In other words, grit speaks to our capacity for hope—and whether you see the world through the lens of a glass half full or glass half empty.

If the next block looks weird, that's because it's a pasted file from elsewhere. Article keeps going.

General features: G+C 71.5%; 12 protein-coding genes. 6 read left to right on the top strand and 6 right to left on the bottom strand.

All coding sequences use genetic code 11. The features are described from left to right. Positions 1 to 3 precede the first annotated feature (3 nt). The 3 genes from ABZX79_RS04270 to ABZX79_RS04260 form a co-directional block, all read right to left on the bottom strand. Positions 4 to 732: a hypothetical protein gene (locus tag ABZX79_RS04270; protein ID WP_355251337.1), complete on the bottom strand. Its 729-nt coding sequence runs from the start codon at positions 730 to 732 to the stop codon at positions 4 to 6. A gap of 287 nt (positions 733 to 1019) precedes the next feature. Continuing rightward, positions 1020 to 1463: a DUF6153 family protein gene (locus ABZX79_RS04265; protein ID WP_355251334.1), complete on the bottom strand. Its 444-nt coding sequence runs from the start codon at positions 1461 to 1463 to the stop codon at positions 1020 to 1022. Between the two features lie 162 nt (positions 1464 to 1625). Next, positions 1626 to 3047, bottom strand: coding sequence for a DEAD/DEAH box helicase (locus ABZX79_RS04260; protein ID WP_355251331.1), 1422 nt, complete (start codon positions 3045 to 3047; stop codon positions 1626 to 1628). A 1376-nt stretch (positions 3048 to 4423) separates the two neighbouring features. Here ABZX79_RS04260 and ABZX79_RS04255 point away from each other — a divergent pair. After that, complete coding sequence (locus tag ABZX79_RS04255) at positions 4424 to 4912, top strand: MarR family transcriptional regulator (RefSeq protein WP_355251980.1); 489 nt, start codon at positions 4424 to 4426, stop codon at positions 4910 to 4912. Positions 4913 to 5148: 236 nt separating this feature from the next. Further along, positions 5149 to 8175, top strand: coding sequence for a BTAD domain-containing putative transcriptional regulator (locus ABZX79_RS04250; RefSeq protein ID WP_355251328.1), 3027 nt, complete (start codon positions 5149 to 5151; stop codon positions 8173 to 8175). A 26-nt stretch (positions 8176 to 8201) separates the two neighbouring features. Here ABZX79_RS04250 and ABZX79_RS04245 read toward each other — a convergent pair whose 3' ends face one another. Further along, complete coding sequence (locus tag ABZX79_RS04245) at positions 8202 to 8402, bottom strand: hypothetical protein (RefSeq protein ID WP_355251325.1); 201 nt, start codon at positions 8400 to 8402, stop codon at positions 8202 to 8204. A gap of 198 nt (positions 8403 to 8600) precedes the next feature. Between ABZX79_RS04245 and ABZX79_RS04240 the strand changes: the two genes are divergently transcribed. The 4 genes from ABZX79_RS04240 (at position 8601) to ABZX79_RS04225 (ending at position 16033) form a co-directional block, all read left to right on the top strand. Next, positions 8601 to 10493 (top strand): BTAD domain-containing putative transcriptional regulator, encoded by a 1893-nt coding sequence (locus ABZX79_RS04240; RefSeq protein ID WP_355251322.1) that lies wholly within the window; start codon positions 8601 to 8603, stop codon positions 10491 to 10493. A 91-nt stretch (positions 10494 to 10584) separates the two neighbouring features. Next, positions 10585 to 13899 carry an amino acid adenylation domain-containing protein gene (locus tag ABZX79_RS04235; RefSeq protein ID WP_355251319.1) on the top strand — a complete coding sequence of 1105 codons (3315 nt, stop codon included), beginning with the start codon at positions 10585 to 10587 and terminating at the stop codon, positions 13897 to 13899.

A mere 135 pages, Grit to Great would make an excellent gift from a manager to a new employee on the first day of work because it would set a clear expectation for hard work over instant success. It would also make an excellent gift to any new parent who needs to be reminded that 'helicopter parenting' could do more harm than good to the development of a child's character. And the book would also make an apropos gift for yourself if you feel like 'where you are at' isn't where you would like to be, but the work that awaits to get there feels untenable. Grit to Great will remind you that reaping rewards only comes after pushing the plow.